Under the Equality Act 20101 it is unlawful for a service provider to discriminate by offering a lower standard of service to deaf people. Audiology services must
therefore make sure deaf people have full information and access.
Scottish Council on Deafness recommends the following:
1. An Equality Impact Assessment2 should be carried out to ensure that the needs of deaf people and deaf people with complex needs are taken into account by
2. Deaf people should be involved in the planning and monitoring of Audiology Services in Scotland.
3. Audiology services should have patient feedback and outcome quality measurements systems in place to ensure that deaf people are receiving the service they need.
4. When people are offered health checks, they should also be offered the chance to have their hearing screened.
5. Audiology Services should ensure the smooth and timeous transition of all deaf school leavers from school based audiology support to adult audiology services.
6. Audiologists and reception staff should be encouraged to learn BSL (British Sign Language) so that they can communicate directly with Deaf and deafblind BSL users.3
7. SCoD recognises and supports the rights of deaf people to have the most appropriate and up-to-date hearing aids which meet their individual needs.
8. Binaural hearing aids should be routinely offered, unless there is a clinical reason that this would be inappropriate.
9. People with hearing aids should be offered regular follow-up checks on their hearing aids to ensure they are continuing to function correctly.
10. People recently diagnosed with hearing loss should have access to appropriate rehabilitation such as counselling, lipreading classes, assistive devices and peer support. Audiology Services should provide information on these topics as a matter of course.
11. All staff in Audiology Services should receive accredited deaf awareness training and communication skills training; this should be provided during induction and offered regularly as part of the mandatory Continuing Professional Development (CPD) for audiologists and on an annual basis for all other staff.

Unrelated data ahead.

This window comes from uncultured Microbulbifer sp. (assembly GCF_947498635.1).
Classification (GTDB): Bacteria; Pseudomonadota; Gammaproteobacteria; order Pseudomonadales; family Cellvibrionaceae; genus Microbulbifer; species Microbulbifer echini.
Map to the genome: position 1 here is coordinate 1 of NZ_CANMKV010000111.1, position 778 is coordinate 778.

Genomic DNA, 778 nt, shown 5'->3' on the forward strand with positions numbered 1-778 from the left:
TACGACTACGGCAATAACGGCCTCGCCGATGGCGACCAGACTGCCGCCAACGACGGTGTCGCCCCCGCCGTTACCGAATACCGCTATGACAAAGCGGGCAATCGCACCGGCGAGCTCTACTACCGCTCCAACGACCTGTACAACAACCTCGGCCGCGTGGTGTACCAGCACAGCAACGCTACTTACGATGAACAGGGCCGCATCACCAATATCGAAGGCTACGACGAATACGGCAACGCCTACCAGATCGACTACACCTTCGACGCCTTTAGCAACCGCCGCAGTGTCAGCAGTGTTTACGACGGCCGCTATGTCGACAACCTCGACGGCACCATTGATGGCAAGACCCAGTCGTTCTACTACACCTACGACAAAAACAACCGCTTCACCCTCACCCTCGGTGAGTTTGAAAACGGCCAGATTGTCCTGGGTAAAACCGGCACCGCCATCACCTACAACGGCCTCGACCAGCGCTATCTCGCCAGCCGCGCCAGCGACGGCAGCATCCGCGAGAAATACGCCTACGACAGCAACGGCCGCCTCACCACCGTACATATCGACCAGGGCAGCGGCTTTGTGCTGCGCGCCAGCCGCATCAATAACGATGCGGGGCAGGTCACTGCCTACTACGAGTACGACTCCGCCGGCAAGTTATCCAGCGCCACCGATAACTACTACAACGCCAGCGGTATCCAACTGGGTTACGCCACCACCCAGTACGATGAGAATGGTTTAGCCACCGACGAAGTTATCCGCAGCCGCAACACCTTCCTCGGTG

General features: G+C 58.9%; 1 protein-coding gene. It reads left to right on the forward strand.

12. All staff in Audiology Services should have an understanding of Deaf culture and the different types of deafness.4
13. Information material should be produced in a range of accessible formats.5 NHS Boards will ensure that investment in Audiology services is such that the waiting times for hearing tests and for the fitting of hearing aids meet waiting times targets set by the Scottish Government.
14. Audiology Services will make sure their services are accessible to deaf people when making initial contact, future appointments and also patient call systems
in waiting areas.
15. Care staff and others (including GPs) who suspect someone they are caring for has a hearing loss should be encouraged to refer that person to Audiology.
16. Patient communication support needs should be identified at the point of referral; communication support should be routinely offered by audiology
services and provided for clinic attendances, while ensuring that there are no additional delays for deaf patients compared to their hearing counterparts.
1 For more about this Act, see our Information Sheet entitled Equality Act 2010
2 See our Information Sheet on Terminology
3 More in our Information Sheet on Deaf Awareness Training
4 The different types of deafness are explained in our Information Sheet: Definitions of Deafness
5 More details in our Information Sheet on Accessible Information.